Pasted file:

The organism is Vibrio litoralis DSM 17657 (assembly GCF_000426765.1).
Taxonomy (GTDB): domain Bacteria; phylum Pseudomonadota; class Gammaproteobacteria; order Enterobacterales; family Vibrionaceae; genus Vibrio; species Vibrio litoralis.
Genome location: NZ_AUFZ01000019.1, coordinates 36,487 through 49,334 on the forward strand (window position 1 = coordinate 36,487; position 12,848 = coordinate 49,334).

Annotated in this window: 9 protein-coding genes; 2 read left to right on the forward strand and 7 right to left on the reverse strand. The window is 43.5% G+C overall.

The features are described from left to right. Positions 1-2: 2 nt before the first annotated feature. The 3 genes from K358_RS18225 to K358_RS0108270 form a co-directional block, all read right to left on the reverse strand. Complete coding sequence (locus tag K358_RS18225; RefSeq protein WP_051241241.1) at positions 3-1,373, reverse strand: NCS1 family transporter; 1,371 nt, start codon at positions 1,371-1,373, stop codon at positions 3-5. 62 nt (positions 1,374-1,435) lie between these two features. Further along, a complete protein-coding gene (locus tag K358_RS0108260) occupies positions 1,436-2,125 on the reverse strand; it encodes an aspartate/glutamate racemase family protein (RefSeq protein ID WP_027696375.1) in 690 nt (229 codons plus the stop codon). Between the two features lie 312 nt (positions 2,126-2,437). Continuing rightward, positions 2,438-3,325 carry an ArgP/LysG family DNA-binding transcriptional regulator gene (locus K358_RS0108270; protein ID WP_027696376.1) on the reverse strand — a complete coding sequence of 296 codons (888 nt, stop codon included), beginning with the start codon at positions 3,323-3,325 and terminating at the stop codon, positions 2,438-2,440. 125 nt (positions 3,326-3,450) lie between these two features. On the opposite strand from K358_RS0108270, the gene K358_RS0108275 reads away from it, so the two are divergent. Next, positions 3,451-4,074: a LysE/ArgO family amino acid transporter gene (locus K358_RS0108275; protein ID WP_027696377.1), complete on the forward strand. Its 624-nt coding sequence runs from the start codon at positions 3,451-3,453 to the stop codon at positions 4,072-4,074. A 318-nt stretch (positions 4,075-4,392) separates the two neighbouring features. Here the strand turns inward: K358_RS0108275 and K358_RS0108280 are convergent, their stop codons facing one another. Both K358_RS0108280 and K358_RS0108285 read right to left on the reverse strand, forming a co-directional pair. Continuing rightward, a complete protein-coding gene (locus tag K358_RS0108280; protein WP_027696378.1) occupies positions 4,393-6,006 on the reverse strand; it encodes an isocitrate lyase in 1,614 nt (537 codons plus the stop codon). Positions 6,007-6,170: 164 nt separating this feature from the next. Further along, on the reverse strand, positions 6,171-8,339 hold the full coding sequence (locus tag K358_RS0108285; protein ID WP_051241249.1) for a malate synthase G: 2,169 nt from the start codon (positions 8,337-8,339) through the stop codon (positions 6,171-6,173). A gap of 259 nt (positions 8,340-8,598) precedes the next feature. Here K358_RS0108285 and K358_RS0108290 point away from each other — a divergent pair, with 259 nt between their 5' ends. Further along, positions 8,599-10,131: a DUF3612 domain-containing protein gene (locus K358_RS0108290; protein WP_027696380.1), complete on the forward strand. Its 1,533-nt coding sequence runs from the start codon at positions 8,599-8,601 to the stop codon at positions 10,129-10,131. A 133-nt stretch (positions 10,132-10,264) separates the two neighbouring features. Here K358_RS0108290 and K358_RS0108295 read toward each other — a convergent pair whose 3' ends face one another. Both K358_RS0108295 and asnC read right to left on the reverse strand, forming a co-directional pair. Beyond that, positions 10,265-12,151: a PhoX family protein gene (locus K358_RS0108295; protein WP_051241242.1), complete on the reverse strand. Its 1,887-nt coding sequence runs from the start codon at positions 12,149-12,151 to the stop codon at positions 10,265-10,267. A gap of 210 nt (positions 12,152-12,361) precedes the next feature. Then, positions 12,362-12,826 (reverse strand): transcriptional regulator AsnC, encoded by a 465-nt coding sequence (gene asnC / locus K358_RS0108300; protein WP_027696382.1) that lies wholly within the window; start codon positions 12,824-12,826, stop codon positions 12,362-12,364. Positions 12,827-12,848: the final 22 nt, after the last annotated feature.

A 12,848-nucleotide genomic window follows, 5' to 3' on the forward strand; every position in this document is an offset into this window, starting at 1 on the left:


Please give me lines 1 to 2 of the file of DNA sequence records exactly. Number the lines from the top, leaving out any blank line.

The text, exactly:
The organism is Vibrio litoralis DSM 17657 (assembly GCF_000426765.1).
Taxonomy (GTDB): domain Bacteria; phylum Pseudomonadota; class Gammaproteobacteria; order Enterobacterales; family Vibrionaceae; genus Vibrio; species Vibrio litoralis.